Learn with us online while the Exploratorium is temporarily closed. You can help us reopen—donate today.
Try this collection of prompts for tinkering at home.
Learning Toolbox: Engage in activities about the science of coronavirus and explore our online resources for learning at home.
Science of Water: Food Explore water's crucial role in food and cooking.
Browse our growing online collection of interactive exhibits.
Global Climate Change Explorer • Discover how researchers study climate change and examine the latest scientific data.
Low-cost, teacher-tested activities for the classroom and the curious.
Wired Pier Environmental Field Station • Explore weather, air quality, and water conditions from San Francisco Bay
Dive into websites, activities, apps, and more.
Watch Reggie Watts share some of his feelings about Mars.
A model for heart development
Before there were clocks, people used shadows to tell time!
Fly through the air with the greatest of ease—on an airship.
What do plants know about numbers? Paul Dancstep investigates.
This series of activities explores those handiest of appendages, your hands.
The brightest buds get all the glory – but they're not just for show.
How do you chase a comet—and how do you stop?
Get caught up in the whimsy of the Tinkerer's Clock.
Peter Whitehead is an instrument builder, performer, and composer.
Staff member Vivian Altmann presents the "Snack" Water-Bottle Membranophone." Make some noise with simple materials.
Scientists dig under the surface for clues to past climate
by Eclipse Field Crew • February 29, 2016
Dispatches from our crew in Micronesia.
This ancient temple holds a secret...can you reveal the mystery?
View the night sky from any latitude on earth, and take a guided tour of the Hawaiian star families.
Students become Internet researchers and learn about NASA satellites.
What happens to meat when you cook it?
Pick one and guess the source
Shake it 'til you break it (or not).
Watch selections from the Kronos Quartet's performance at Resonance.
See for yourself how the tilt of the earth's axis results in what we experience as the seasons.
You can make a light painting with a light source, a darkened room, and a digital camera.
Imagine yourself in the middle of the vast Pacific Ocean. You've been sailing for weeks, and there's no land in sight. Do you know where you are? Do you know which way to go?
In September 2004, the Exploratorium covered a conference in the Galapagos Islands, organized by the National Center for Atmospheric Research, that considered the implications of El Niño forecasting.
Reflect on the deeper significance of Soap Film Painting.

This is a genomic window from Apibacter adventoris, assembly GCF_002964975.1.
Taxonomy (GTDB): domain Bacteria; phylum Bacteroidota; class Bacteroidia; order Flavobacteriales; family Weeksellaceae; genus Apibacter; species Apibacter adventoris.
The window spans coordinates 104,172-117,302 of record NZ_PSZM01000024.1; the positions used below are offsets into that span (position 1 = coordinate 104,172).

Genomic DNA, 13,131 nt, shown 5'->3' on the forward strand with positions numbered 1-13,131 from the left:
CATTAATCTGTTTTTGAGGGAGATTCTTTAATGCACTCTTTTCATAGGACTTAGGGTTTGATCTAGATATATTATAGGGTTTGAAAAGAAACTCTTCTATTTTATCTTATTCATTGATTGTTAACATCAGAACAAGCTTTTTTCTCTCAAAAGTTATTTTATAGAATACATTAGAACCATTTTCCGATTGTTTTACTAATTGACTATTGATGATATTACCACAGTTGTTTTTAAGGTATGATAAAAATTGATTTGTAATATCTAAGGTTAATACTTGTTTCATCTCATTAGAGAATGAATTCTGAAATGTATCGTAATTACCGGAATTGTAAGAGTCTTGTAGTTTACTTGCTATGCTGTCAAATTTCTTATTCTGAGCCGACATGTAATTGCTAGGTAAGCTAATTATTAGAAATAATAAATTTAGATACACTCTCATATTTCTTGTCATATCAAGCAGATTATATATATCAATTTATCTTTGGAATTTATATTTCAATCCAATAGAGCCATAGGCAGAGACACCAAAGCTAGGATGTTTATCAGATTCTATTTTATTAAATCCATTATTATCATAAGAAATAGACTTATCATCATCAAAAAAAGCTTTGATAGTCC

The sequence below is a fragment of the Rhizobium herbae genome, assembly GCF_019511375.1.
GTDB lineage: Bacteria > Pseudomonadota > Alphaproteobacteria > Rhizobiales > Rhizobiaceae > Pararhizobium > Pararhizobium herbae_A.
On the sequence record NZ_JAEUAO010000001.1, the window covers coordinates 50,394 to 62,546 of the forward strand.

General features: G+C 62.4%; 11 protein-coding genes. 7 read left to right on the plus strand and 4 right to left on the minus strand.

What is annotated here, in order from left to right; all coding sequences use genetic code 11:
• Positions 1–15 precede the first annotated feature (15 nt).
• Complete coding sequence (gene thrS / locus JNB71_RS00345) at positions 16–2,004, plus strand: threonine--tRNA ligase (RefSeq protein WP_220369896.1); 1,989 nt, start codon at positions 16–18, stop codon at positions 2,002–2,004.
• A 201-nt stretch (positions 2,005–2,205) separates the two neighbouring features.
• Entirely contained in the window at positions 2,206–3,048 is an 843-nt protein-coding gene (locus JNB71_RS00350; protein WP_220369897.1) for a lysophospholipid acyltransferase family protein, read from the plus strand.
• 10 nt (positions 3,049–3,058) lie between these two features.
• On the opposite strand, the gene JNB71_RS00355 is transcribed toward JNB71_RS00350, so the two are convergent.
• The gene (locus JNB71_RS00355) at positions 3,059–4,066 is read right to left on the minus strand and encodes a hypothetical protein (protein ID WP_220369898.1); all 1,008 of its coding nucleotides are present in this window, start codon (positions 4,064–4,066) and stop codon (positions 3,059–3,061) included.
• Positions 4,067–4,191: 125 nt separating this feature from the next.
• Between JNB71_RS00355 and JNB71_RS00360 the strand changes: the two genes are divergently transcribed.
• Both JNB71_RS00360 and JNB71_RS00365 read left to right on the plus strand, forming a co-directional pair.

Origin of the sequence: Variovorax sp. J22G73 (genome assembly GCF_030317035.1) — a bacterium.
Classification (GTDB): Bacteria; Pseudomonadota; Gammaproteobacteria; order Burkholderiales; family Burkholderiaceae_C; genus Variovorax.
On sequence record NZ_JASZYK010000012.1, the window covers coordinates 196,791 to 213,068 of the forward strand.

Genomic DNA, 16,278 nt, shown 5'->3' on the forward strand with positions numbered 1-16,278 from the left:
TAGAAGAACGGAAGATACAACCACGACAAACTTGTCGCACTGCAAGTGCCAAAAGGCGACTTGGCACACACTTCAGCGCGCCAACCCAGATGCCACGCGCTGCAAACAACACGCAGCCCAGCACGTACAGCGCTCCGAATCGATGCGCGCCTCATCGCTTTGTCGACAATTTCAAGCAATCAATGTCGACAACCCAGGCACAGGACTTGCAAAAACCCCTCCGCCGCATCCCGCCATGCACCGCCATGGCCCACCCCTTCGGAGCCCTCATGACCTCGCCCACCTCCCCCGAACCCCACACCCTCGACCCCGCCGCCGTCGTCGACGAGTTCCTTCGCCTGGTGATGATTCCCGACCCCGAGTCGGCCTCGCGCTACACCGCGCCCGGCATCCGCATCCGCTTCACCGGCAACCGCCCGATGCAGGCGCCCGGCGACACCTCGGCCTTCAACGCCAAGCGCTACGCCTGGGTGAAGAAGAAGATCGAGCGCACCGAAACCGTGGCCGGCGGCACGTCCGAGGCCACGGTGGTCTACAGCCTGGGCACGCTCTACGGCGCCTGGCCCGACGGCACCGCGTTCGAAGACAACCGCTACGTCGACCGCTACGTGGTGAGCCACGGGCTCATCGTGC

See living stem cells and find out why they are the "stem" from which all other cells develop.
See the JPL "sandbox" where robotic rovers are tested.
Make a simple rocket and a rocket launcher, and watch a demonstration of how the finished rocket will fly.
Use dominoes to model a nerve cell's transmission of a signal
Most people abhor the sound of their own recorded voice. So what are these recording devices doing to our voices to make them sound so awful?
Bring movie, TV, and cartoon images to life.
Get to know Pier 15, one of the greenest buildings around.
How do different sounds combine to make the unique audio environments of specific places? Build the soundscapes of a beach and a train station.
Are there meat by-products in makeup? Can you guess where you might find them?
Pickling is the art of manipulating the microbial garden in foods.
Bike builder David Folch makes supersized bikes for supersized riders.
Learn about common techniques for peering inside the body in order to diagnose disease and injury.
Attivita per le classi Elementari e Medie.
In Observance of the 50th Anniversary of the bombing of Hiroshima and Nagasaki.
Listen to the sound of a rainstorm – anytime, anywhere.
Resonance live interview with artist Lisa Mezzacappa.
Open your eyes to "She Blinded Me With Science."
Explore the places, people, tools, and ideas behind the origins of matter, the universe, and life itself.
Decorate your white walls with rainbow colors!
The three most densely populated cities on the planet where seismologists expect major earthquakes are San Francisco, Tokyo, and Istanbul. Find out why the effects in each city will be very different.
Explore the idiosyncrasies of strandbeest motion as one traverses the beach.
Close your eyes – and open your ears.
Watch tiny blue, green, and white molds grow on leftover food.
An evening of wine, food, and talk.
(Embarcadero at Green Street)
San Francisco, CA 94111
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